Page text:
Canary Wireless was the first out with a usable Wi-Fi network spotter. We say usable because we’ve seen all manner of gimmicky, useless devices that couldn’t spot a Wi-Fi network if they were hit by a semi full of them.
Finding a network has never been a problem for Canary’s Hot Spotter; this second-generation product sports an upgraded display, has better sensitivity, and is able to detect more networks. This unit can also spot some 802.11n access points in addition to 802.11b and 11g signals. However, the Hot Spotter is restricted to the 2.4GHz band, so access points operating in the 5GHz spectrum won’t be spotted, nor will 802.11a networks.
The three-line LCD displays the spotted SSID, what channel it’s on, its speed, whether it’s secure or not, and, if applicable, what security mode is being used. The unit, for example, easily found the Cisco access points in our building and the CCX extensions in use (it can ID WEP, WPA, WPA2 as well as CCX).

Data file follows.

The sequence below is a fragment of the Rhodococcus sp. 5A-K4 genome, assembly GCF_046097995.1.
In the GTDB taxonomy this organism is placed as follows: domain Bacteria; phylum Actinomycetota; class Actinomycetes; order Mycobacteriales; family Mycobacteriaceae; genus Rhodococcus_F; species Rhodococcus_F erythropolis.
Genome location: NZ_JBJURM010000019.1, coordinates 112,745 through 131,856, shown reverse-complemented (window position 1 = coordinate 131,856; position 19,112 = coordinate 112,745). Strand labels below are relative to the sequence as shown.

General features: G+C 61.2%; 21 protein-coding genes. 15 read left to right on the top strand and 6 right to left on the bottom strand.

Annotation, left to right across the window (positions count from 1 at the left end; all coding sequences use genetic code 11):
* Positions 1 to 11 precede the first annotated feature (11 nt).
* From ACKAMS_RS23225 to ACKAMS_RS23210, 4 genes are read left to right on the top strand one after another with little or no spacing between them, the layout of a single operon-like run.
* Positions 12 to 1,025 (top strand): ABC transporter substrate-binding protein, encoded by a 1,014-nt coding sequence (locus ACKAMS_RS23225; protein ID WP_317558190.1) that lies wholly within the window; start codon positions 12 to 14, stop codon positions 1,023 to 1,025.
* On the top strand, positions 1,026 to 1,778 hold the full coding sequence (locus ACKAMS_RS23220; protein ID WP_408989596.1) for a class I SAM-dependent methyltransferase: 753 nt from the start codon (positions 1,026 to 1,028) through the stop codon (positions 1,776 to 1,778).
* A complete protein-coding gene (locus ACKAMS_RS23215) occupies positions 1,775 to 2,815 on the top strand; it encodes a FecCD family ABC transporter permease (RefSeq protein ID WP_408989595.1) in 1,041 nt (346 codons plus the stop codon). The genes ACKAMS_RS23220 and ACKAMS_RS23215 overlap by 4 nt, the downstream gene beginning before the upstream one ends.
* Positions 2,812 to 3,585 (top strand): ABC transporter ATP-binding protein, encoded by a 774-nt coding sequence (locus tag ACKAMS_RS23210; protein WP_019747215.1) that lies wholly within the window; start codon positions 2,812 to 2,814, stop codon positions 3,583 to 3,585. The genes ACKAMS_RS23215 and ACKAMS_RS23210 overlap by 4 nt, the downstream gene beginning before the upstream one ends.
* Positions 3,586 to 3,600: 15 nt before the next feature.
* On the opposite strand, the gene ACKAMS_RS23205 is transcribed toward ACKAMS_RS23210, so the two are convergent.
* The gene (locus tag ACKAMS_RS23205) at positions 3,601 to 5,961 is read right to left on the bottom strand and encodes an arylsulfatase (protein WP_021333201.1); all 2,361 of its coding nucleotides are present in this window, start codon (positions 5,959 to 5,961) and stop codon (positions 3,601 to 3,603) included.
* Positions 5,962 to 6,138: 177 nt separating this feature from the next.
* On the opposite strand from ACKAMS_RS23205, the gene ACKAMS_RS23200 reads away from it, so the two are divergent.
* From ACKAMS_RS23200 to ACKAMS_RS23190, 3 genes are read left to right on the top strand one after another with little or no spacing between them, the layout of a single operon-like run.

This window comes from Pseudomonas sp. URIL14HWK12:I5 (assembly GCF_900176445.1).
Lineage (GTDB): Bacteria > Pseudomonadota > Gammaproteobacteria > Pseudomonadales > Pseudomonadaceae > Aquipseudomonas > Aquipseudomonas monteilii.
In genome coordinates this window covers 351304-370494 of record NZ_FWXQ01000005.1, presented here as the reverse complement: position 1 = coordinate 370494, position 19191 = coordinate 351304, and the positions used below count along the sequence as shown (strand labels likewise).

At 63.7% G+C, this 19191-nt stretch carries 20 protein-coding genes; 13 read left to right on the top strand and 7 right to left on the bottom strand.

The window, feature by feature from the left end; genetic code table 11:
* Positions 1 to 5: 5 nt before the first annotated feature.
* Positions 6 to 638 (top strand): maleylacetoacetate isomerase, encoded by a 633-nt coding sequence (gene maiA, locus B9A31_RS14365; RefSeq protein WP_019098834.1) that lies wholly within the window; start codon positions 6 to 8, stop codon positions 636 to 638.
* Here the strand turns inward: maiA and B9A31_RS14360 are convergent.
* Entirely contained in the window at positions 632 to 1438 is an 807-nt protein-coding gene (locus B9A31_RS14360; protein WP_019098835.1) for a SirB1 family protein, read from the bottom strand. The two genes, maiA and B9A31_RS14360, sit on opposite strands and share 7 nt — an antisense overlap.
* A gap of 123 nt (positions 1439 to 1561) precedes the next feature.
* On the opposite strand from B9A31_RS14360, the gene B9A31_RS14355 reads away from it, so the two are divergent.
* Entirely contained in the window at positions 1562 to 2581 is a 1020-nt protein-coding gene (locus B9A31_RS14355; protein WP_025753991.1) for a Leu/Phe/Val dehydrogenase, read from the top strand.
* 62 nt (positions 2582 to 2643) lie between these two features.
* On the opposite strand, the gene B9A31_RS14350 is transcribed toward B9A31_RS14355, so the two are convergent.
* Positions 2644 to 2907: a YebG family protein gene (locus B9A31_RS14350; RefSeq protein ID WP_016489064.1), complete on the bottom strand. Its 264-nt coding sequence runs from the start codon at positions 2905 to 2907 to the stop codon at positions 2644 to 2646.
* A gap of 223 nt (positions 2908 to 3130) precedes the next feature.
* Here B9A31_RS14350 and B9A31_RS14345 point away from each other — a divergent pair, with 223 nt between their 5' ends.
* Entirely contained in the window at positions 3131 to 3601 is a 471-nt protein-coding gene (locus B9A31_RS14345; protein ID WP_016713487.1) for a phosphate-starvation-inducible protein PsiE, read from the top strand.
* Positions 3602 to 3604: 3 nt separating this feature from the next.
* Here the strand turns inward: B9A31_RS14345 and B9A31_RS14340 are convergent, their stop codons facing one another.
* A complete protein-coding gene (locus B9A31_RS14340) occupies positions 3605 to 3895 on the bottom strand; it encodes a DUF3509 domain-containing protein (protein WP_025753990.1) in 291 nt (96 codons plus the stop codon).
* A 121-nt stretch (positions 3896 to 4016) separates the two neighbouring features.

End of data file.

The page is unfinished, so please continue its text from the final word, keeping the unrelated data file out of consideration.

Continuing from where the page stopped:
The Hot Spotter is pretty dummy-proof. Hit the power button and the device scans and displays available networks. You then scroll through the access points using two buttons on the side of the device. We’re really not into rechargeable batteries these days in gadgets since they invariably seem to die out right when they’re needed. Fortunately, the HS-20 operates on a pair of AAA cells that can easily be swapped out. The downers? For one, the unit times out far too quickly. It stays on for 30 seconds, but somehow, 30 seconds isn’t what it used to be. We’d prefer the unit stay on a full minute.
While 802.11a would be nice, the biggest ding against the HS-20 is that most geeks already have free Wi-Fi spotters—their smartphones. Any smartphone worth its weight has built-in Wi-Fi and a pretty capable scanner to boot.
However, for those who don’t have a Wi-Fi-enabled smartphone and want a way to find a signal before breaking out their big notebook PCs, the Canary Wireless Hot Spotter HS-20 is worth a sniff.
Canary Wireless Hot Spotter HS-20
Quickly sniffs out most Wi-Fi networks and runs on economical AAA batteries.